4. Editing: At this point in the writing process, writers proofread and correct errors in grammar and mechanics, and edit to improve style and clarity. Having another writer’s feedback in this stage is helpful.
  5. Publishing: In this last step of the writing process, the final writing is shared with the group. Sharing can be accomplished in a variety of ways, and with the help of computers, it can even be printed or published online.

Taken from https://www.time4writing.com/writing-resources/writing-process/

Day Five:

Hand out the “Fair Use Guidelines” sheet. (Worksheet 3)  Discuss the four questions on the worksheets to determine fair use and the limits of fair use Divide class into groups of four Give each group a “Fair Use Scenario” and give them time to discuss it Pass out “You Be the Judge” handout (Worksheet 4)

Day Six:

Who is Fela?

Students will view a documentary on Fela Kuti and complete See, Think, and Wonder

Complete Worksheet 5 (See, Think, and Wonder)

Respond to the following questions:

  1. Did you learn anything from this movie? If you did, what was it?
  2. What is the message of this movie? Do you agree or disagree with it?
  3. Was there something you didn’t understand about the film? What was that?
  4. What did you like best about the movie? Why?
  5. What did you like least about the film? Why?

 

Day Seven:

What is Afrobeat?

Students will define Afrobeat: urban popular music originating in Nigeria in the late 1960s that emphasizes percussion rhythms and features elements of jazz and funk and lyrics which are often strongly political

Students will listen to the song Opposite People by Fela Kuti and understand how his music became the theme for the Black Power Movement with the Black Panthers and Pan Africanism.

Students will complete the following listening activity:

  1. Describe the music that you hear. The students must use one single word for what they hear
  2. The teacher writes all of the descriptive words on the board. As a group, the class will put the words into categories related to the rhythm, the melody, the tempo, the instrumentation, and so on.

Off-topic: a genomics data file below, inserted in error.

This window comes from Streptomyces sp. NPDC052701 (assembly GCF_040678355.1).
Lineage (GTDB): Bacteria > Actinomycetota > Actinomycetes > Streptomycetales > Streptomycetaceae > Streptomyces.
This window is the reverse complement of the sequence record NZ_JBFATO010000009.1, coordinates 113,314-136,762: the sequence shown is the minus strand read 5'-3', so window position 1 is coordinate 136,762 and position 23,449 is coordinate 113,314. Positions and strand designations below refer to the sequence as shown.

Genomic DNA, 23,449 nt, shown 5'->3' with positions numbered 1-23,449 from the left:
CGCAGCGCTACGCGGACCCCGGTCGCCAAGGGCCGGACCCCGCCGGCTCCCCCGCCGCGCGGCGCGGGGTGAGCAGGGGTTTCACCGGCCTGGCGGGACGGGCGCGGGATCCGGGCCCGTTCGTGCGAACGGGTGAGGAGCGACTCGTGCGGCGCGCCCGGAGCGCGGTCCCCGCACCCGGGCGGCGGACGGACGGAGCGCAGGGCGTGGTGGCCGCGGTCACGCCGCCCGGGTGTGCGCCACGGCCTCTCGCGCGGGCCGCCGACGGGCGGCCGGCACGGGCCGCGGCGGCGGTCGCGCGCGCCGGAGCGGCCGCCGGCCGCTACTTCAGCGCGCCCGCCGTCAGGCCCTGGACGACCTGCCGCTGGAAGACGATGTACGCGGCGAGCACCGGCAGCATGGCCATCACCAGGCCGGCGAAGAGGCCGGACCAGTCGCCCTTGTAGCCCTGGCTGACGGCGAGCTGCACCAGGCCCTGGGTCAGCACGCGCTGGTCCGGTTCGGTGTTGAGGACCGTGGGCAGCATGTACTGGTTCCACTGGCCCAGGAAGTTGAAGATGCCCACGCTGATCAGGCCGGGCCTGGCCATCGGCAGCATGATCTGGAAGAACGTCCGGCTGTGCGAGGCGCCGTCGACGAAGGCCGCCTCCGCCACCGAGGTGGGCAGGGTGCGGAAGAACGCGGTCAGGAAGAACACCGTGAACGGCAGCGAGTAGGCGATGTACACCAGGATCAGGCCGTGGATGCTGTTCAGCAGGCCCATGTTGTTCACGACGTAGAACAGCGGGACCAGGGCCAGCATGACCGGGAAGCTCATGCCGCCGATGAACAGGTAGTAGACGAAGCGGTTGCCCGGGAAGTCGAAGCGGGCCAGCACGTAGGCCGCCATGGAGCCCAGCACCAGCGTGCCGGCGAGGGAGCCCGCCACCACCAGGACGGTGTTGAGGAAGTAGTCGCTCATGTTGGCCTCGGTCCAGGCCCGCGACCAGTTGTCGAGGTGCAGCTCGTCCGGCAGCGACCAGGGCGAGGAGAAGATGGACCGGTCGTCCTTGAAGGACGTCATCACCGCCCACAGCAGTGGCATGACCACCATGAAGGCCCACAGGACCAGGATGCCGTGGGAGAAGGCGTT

3. Play the song again
  4.  Encourage them to identify visual elements in the music notation that they already noticed by listening.
  5. By the end of the lesson, the students will be able to listen carefully and describe music creatively.
  6. Extension: Students can create a rap and a performance

Day Eight:

Have students review songs that have been sampled on Who’s Sampled? Fela Songs and identify the name of the artist and song who sampled Fela Kuti. Complete Worksheet 5.

Day Nine:

Motivation: Introduce the song: In the Jungle

Discuss the song, “In the Jungle” from the Lion King by asking students if they have heard the song before, and if they remember where they learned it.

Students will read the article, In the Jungle: Inside the Long, Hidden Genealogy of ‘The Lion Sleeps Tonight’, in small groups. Each group will focus on answering one of the following questions:

  1. What fact(s) did you enjoy learning about the most?
  2. Of the information you learned, which would you like to share with someone else?  Would you like to read more articles about this topic? Why?
  3. What else would you like to learn about this topic?
  4.  What kind of research do you think the author had to do to write this article?
  5. What questions would you ask the writer if you ever had the opportunity to meet him/her?  How can you learn more about this topic?
  6. Would the song be different if it had been written 10 years ago?
  7. Did you discover anything that may help you outside of school?

Day Ten:

Listen to the original song by Solomon Linda and the Original Evening Birds that traveled to the United States. Then compare the next three songs.

Discussion:

  1. Ask the students if this song sounds familiar
  2. What parts stand out most, and why?
  3. Does this melody evoke certain emotions or images?

Read/ Analyze: Students can read the following article to understand who Solomon Linda was and the connection between Solomon’s song and Disney’s Lion King: https://decolonizingthemusicroom.com/in-practice/f/mbube-a-lions-tale

Students will listen, compare, and contrast the following on the Venn Diagram:

A: In the Jungle,  the Mighty Jungle

B: The Tokens- The Lion Sleeps Tonight

C: Solomon Linda and the Evening Mbube

Appendix

Materials

 

Worksheet 1

Name ___________________________

Intellectual Property Terms

 

Copyright

Documentation

Fair use

Intellectual Property

Logo

Paraphrase

Patent Plagiarism

Public domain

Trademark

 

 

  A law granting authors and creators of original works the exclusive privilege to reproduce, distribute, perform, display or sell their work.
  Limited use of copyrighted works, without the permission of the owner, is allowed for criticism and commentary, parody, news reporting, research and classroom instruction.

 

  Original creative work, in a tangible form, that can be legally protected by a patent, trademark, or copyright.

 

  A design used by an organization on its letterhead, advertising material, and signs as an emblem by which the organization can easily be recognized.

 

  Legal document granted by the government, giving an inventor the exclusive right to make, use, and sell an invention for a specified number of years.